Lombard panel OKs some development at Ken-Loch
Members of Lombard's plan commission have been hearing one message from the public for the past five months: Preserve Ken-Loch Golf Links as open space.
The property is for sale and a housing developer is interested, so the commission was directed to determine if anything other than open space should be allowed.
Commissioners made a recommendation to the village board this week, aiming to follow public sentiment for open space preservation while giving what one called "a minimal concession."
In a 4-2 vote, the commission suggested the 30-acre former golf course be designated primarily open space, with a maximum of 25 percent of the site available for a possible "accessory use" that complements the open space.
"All we're saying is to make it a bit more attractive and enticing" to developers, plan Commissioner John Mrofcza said. "It's a minimal concession to make it a viable, long-term, go-forward plan or project."
The recommendation is the result of months of discussion about whether Lombard's comprehensive plan should be amended to allow anything other than open space on the site along Finley Road between 17th and 19th streets.
The property owners have found a prospective buyer in Donven Homes. The company wants to annex the unincorporated land into Lombard and build a multifamily residential development of apartments and for-sale units.
Plan commissioners, however, were not yet specifically considering Donven Homes' concept plan, which involves construction of 300 residential units on 11.5 acres with 18.5 acres for wetlands, water detention and open space.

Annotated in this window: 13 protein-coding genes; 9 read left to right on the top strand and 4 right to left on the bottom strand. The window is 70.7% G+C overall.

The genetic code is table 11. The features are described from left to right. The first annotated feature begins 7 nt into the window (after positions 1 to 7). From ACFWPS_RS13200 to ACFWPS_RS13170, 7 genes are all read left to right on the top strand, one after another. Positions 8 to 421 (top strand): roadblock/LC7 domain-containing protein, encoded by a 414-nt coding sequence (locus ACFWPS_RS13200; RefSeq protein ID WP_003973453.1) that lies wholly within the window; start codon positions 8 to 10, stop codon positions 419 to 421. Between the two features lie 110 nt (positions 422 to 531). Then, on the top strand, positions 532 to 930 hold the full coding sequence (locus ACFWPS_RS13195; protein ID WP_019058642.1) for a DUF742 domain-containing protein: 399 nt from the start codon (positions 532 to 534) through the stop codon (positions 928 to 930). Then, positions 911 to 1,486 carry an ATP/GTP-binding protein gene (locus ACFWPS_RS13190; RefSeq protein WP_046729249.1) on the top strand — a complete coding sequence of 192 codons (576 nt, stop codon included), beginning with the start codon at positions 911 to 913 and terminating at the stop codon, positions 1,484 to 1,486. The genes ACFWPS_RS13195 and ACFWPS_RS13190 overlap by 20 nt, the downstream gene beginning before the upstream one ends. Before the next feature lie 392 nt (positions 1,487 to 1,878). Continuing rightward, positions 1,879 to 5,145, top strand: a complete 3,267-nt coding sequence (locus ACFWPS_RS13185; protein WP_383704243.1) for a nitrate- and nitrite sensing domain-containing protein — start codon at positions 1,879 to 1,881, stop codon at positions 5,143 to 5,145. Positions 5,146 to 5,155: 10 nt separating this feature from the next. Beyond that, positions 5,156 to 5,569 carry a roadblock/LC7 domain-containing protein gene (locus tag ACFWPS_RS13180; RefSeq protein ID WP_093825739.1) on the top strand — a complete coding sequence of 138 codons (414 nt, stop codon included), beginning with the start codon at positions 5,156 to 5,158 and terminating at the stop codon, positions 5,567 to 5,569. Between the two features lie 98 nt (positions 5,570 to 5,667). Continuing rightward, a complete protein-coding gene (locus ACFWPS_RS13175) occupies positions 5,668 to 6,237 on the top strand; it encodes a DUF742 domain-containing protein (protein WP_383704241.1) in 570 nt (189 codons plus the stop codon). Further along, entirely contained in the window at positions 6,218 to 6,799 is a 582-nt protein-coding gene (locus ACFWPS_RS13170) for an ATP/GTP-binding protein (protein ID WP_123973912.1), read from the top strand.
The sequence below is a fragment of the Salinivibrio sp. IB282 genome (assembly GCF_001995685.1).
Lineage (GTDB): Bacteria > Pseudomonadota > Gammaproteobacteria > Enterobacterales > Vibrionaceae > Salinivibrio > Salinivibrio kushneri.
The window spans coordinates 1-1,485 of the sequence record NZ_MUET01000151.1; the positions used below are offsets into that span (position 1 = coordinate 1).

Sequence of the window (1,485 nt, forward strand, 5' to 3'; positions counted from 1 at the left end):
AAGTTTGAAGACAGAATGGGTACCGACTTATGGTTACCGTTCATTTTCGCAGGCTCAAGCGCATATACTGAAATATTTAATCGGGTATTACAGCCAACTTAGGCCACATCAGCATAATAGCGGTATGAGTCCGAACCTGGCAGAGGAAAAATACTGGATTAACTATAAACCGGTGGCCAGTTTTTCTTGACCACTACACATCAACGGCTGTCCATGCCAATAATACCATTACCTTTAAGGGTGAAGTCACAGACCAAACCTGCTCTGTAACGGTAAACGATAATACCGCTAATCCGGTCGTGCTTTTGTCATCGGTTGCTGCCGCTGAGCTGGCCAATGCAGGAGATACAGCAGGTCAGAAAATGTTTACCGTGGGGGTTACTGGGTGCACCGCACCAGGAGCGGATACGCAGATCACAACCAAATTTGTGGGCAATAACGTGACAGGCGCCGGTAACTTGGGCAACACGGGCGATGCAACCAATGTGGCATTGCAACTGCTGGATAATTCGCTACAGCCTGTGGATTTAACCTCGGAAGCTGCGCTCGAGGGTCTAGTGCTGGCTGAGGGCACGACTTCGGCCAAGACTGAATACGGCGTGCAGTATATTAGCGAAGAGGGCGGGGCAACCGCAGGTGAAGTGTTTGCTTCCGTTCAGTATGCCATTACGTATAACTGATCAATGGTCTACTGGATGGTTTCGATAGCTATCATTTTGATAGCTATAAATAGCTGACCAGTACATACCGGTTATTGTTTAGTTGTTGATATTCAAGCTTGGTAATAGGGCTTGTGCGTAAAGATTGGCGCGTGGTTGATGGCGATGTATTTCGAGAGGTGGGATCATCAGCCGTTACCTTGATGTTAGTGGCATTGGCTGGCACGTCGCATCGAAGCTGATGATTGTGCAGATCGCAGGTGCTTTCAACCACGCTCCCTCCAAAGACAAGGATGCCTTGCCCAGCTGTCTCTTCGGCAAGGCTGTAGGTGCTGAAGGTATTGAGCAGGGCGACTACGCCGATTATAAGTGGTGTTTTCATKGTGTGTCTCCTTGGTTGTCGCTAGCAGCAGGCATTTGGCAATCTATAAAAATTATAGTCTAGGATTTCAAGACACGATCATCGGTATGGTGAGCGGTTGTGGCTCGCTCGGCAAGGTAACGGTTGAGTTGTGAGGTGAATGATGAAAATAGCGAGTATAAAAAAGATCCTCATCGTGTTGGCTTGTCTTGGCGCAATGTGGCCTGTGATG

That consideration could come later, but only if the village board approves the plan commission's recommendation to designate Ken-Loch as mainly open space with up to 25 percent available for development, said Bill Heniff, community development director.
"If you had a clubhouse, banquet hall or apartments or condos, really that is a catalyst that will be serving as the tool to preserve the remainder of the property as open space," Heniff said.
The village board is set to begin consideration of the commission's recommendation Feb. 7. Some residents have been asking the board to postpone any action until May, when a newly elected village president and trustees will be in place.
All three candidates for village president -- Trustee Keith Giagnorio, former York Township Trustee Moon Khan and former DuPage County Treasurer John Novak -- say they prefer the property remain open and suggested the best solution may be for the Lombard Park District to buy it, especially because it lies next to Four Seasons Park.
The park district is undergoing a strategic planning process of its own, and Executive Director Paul Friedrichs has said the agency is willing to work toward solutions to keep the property open. Plan commissioners Stephen Flint and Andrea Cooper said they favor keeping the entire property open and voted against the recommendation to the board. The four commissioners who voted to designate up to 25 percent of the land for development said they wanted to allow for other possible buyers in case the park district, village or forest preserve district are unable to afford the property.
Commissioner Ron Olbrysch encouraged residents who made their open space preference known to stay engaged as discussion moves to the village board.
Resident Nancy Schukat, who spoke several times opposing development, said she intends to keep rallying neighbors to attend meetings.
"I'm not quite sure if that is a good thing or not," Schukat said about the recommendation. "Designating open space is wonderful, but that 25 percent enhancements, that bothers me a little bit."
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